Does sobriety stop me from being the next Ernest Hemmingway?

Image Pixabay

Image Pixabay

I’m not feeling that special today. In fact I’m feeling rough.

Symptoms? Headache: exhaustion: nausea: Gold Fish Brain (the inability to concentrate on anything for more than thirty seconds, and then only as if viewed through the cloudy waters of a rarely cleaned aquarium.)

I keep drifting off, staring into space, struggling to think of words – pretty much any word. It feels as if my head has been stuffed with candy floss , pink and sticky and in danger of turning to a treacly mass if exposed to the heat caused by thought.

Do I have a bug incubating inside me, multiplying with each passing second, sending my white blood cell count rocketing until my veins congest with sludge, halting the progress of oxygen-starved haemoglobin until I’m a walking skin-bag of bacterial infestation? Err, no, hopefully not.

What I am, though, people, is mildly hungover.

This is a rare occurrence. I used to be a drinker. Oh, yes, I could knock back a pint of the Black Stuff or a Real Ale with a colourful name like Old Shepherd’s Love Pouch or Scabby Red Monkey Claw – in fact, in the days before parental responsibility and HRT, I could’ve knocked back three. I would’ve felt rougher than my Grandmother’s unshaved corns the next morning ‒ but I could’ve done it.

Then things changed.

Maybe the sleep-deprivation brought on by having a baby killed the trainee-alcoholic part of my brain. Maybe I just got too old. Fact is I can’t drink even a moderate amount of alcohol without those most irritating of companions – Thirst, Palpitation, Nausea and Headache – accompanying me through the night or bludgeoning me into wakefulness.

It was only one pint, shared with good friends – thank you S and K – consumed in a convivial hostelry environment. But now I’d rather hide under a blanket with a copy of Crochet Addict’s Monthly than do almost anything – but as today is a writing day, that just isn’t an option.

Which got me thinking of all of those writers who used alcohol and narcotics before/ during/ after/as inspiration for their work –

Robert Louis Stevenson, Hunter S. Thompson, Dylan Thomas, William Burroughs, Samuel Taylor Coleridge, Ernest Hemmingway, Kingsley Amis, Jack Kerouac, F Scott Fitzgerald, Raymond Chandler, Patricia Highsmith, Philip Larkin, Philip K Dick …

It seems it would be quicker to empty the contents of a Dublin bar than name those writers who didn’t use some kind of chemical.

Which makes you wonder, doesn’t it? It makes you wonder a lot of things – if they had any money left after paying bar tabs and drug pusher invoices (do drug pushers write invoices?) for the huge dry cleaning bills that would inevitably ensue from imbibing what are basically large amounts of toxins.

But it also makes me wonder whether they needed the stimulants to write or if there’s something about the creative brain that craves uppers, downers, sidewaysers or back-to-fronters.

It’s generally accepted that Philip K Dick would never have written his hugely imaginative sci-fi stories without his prolific use of hallucinogens. And where would Hunter S Thompson’s semi-autobiographical Fear and Loathing in Las Vegas be if his main indulgences were camomile tea and Bourbon  Creams?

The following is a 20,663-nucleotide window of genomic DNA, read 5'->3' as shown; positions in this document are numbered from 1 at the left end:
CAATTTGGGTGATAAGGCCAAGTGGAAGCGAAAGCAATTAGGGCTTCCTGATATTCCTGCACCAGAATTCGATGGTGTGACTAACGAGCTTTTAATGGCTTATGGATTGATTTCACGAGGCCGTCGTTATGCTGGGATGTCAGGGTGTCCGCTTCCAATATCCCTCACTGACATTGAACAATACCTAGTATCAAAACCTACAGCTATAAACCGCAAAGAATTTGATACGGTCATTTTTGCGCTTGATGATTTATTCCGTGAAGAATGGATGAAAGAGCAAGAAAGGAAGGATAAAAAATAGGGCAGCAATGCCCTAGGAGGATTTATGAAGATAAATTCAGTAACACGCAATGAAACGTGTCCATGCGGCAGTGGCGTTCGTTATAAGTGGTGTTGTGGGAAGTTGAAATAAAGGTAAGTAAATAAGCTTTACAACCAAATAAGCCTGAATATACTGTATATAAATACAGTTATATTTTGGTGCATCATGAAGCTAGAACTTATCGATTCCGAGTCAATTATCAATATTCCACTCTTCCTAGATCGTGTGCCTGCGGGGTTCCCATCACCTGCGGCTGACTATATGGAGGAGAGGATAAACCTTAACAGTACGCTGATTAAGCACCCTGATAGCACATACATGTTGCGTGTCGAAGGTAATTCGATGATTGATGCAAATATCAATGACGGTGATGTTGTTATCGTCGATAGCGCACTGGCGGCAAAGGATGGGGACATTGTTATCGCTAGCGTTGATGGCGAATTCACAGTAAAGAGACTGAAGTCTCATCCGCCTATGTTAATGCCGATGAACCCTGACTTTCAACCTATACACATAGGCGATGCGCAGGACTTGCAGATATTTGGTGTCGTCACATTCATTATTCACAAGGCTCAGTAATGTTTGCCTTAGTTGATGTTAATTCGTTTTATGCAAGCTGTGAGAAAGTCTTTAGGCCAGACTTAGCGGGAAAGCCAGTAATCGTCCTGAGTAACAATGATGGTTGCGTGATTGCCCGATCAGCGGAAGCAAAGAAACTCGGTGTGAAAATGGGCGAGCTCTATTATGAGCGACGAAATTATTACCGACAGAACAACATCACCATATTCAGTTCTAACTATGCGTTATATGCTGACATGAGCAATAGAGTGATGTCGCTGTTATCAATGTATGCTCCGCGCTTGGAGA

Calm and Soothed and in Bed for Ten wouldn’t have the same appeal.

I sort of admire these renegades for being able to function, let alone for their works of genius. Although, for many, of course, the productivity only lasted a few years before organ failure, overdose and various unpleasant diseases followed.

Would I swap being an also-ran for the short life of a genius addict?

I’ll stick to tea and biscuits, thanks.   

And in answer to the title question – I suspect talent is a bigger stumbling block.

7 thoughts on “Does sobriety stop me from being the next Ernest Hemmingway?

  1. So I’m not alone! Hope you feel better soon!
    Love this line: But of Laing’s six writers, only Tennessee Williams speaks with candour and conviction: “Why does a man drink? There’s two reasons, separate or together. 1 He’s scared shitless of something. 2. He can’t face the truth.”
    I think he was right.

    Liked by 2 people

    1. It’s a good quote, isn’t it? At least he didn’t conjur any poetical excuses. Wanting to forget and avoidance of something awful about sums it up.
      After a few teas, a cheese salad and a left over garlic naan, I’m feeling a load better, thanks 🙂 Still knackered, though. Where is that copy of Crochet Addict’s Monthly?

      Liked by 1 person

  2. I hope you recover from your hangover soon. I was there Monday morning and as a result, haven’t had a drop all week. (I consumed more than a pint though. Ugh.)

    The two links you posted were very interesting. There was a quote in the second article that articulated a thought I’ve had on the subject before: “displaced stage fright as a cause of literary alcoholism.” I think the same hold true for other mediums as well-in my case producing art.

    Liked by 1 person

    1. It’s a really interesting idea I hadn’t considered before. Writers (and artists) are nervous about exposing their work to attention and possible criticism, but I hadn’t thought some might use drink and drugs to overcome their fears of creating work in the first place. It all makes perfect sense – we’re sending part of ourselves out there, we’re making ourselves vulnerable. Chemicals dull that fear.
      Glad you’ve recovered from the weekend – I’m improving, but certainly no Dylan Thomas. 🙂

      Liked by 1 person

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